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More small rocket companies nab launch pad access in Cape Canaveral

March 9, 2023 Updated Thu., March 9, 2023 at 11:15 a.m.

A time-lapse image shows the trajectory of the SpaceX Falcon 9 rocket lifting off from Kennedy Space Center, in Florida over the Orlando Science Center observatory at dusk on Jan. 31, 2022.   (Tribune News Service)
A time-lapse image shows the trajectory of the SpaceX Falcon 9 rocket lifting off from Kennedy Space Center, in Florida over the Orlando Science Center observatory at dusk on Jan. 31, 2022.  (Tribune News Service)
By Richard Tribou Orlando Sentinel

ORLANDO, Fla. — The Space Coast rocket dance card has a lot more potential partners after the Space Force announced it was opening up more launch pads to more small companies.

The Space Launch Delta 45 will allow four companies to set up shop at three of its unused launch pads at Cape Canaveral Space Force Station.

“Offering excess launch property to (commercial launch service providers) fosters development of new space launch systems and helps to ensure a strong space launch industrial base for the nation,” according to a news release from the SLD 45 public affairs office.

Space Launch Complex 15 will go to ABL Space Systems based out of El Segundo, California, which has to date had one launch out of Alaska of its RS1 rocket that failed after liftoff in January. The launch site was used for Titan rockets from 1959-1964.

Space Launch Complex 14 was set aside for Stoke Space, a Kent, Washington-based company that’s working to create a fully reusable rocket. SLC 14 was the launch site that sent John Glenn to space on the Mercury-Atlas 6 mission becoming the first American to orbit the Earth.

“We’re standing on the shoulders of giants,” said Stoke Space cofounder and CEO Andy Lapsa. “We’re beyond humbled by the historic significance of LC-14. … As we bring LC-14 back to life and carry its legacy into the future, we will be sure to do so in a way that preserves its existing history and pays homage to those who came before us.”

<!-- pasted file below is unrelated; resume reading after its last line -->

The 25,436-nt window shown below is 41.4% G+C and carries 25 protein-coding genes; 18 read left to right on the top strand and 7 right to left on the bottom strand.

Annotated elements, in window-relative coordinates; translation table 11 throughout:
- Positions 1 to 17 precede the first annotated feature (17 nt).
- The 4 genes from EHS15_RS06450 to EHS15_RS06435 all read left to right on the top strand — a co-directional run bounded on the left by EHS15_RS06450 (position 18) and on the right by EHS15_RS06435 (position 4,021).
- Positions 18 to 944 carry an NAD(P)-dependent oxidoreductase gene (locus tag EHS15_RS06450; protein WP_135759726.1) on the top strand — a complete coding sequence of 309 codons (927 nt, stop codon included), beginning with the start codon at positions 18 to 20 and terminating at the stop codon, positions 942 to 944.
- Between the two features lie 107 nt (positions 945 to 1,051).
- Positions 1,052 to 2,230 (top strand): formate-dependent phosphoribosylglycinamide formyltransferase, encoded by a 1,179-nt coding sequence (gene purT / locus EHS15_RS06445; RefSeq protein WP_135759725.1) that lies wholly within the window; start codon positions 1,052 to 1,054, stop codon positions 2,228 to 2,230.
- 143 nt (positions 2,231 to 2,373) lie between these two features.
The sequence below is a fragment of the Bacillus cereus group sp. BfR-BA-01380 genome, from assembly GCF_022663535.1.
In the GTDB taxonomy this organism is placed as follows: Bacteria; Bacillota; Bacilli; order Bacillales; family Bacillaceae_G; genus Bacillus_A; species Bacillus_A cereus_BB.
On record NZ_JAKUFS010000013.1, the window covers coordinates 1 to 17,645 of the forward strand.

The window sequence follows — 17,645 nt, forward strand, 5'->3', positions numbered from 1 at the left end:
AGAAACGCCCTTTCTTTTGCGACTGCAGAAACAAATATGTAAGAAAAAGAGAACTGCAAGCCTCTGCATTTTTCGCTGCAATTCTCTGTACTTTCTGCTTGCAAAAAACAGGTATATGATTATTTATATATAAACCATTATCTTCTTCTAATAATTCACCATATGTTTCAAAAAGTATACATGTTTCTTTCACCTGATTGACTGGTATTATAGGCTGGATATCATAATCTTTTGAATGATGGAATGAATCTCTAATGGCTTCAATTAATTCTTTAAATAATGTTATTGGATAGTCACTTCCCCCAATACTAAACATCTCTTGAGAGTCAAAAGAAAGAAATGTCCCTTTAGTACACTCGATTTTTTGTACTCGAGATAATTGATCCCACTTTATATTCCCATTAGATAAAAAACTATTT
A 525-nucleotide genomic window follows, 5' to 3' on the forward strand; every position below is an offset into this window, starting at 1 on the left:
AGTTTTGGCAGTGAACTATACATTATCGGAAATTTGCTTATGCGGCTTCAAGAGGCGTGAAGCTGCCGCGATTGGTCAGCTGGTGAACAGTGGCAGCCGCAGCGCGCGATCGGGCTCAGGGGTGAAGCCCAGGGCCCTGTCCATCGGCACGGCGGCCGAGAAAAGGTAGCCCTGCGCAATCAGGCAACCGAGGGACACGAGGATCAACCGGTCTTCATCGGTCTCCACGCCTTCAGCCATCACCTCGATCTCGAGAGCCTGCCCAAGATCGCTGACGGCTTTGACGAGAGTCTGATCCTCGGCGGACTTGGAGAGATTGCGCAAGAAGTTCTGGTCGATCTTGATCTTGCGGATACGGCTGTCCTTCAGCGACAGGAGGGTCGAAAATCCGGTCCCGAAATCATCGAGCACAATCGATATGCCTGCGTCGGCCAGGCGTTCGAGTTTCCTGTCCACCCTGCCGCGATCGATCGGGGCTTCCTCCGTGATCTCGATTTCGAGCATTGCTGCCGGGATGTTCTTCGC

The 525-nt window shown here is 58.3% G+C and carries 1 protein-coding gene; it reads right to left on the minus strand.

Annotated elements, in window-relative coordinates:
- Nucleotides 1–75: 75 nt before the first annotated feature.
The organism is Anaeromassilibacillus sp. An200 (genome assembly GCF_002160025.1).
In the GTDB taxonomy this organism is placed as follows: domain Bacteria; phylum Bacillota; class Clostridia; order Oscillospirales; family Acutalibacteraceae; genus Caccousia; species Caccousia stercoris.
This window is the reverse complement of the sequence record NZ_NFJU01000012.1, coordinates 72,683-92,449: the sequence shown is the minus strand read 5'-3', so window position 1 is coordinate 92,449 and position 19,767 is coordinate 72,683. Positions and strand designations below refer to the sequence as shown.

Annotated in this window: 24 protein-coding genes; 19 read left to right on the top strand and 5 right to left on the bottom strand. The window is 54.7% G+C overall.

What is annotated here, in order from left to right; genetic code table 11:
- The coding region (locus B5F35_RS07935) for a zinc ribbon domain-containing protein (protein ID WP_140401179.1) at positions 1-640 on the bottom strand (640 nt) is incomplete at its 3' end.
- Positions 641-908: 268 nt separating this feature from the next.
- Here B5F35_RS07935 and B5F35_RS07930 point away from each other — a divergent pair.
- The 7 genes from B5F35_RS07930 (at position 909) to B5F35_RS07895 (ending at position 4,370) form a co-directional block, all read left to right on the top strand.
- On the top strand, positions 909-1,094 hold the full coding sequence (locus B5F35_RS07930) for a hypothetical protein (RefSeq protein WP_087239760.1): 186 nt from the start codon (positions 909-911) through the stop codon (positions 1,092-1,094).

Space Launch Complex 13 will be shared between Phantom Space based out of Tucson, Arizona, with its Daytona rocket and Vaya Space based out of Cocoa, Florida, with its Dauntless rocket. LC 13 is the site of SpaceX’s Landing Zones 1 and 2 for the return trips of its first-stage boosters. It was previously used for early Atlas rocket launches from the late 1950s into the 1970s.

The potential use of the new pads along what’s known as Missile Row brings back even more life to the facility that has been welcoming new companies to join the likes of powerhouses SpaceX and United Launch Alliance.

Already the Space Force has an agreement with Relativity Space from Launch Complex 16. Relativity’s 3D-printed Terran 1 rocket aborted its first-ever launch attempt on Wednesday. It will try again during a 1-4 p.m. launch window on Saturday.

Another launch pad at Canaveral was leased by Space Florida, the state’s aerospace economic development agency, giving access to Space Launch Complex 46 to Astra Space, which had two launches in 2022 with its Rocket 3.3 that both ended up in failure because of issues with the second stage.

Firefly Aerospace, which had its first successful orbital flight in October in California, has a launch lease from Space Launch Complex 20.

SpaceX and ULA have their own major setups with scores of launches each year on the base while Blue Origin is prepping a major operation at Launch Complex 36 for its in-development New Glenn rocket.

The new agreements are for small-class rockets, but future agreements for medium, heavy and super-heavy launch vehicles could occur in the future, SLD 45 stated.

The pace of launches from the Space Coast has been growing each year with 2023 expected to support as many as 92 launch attempts, said SLD 45 commander Maj. Gen. Stephen Purdy.

His goal is to be able to regularly support two launches a week.

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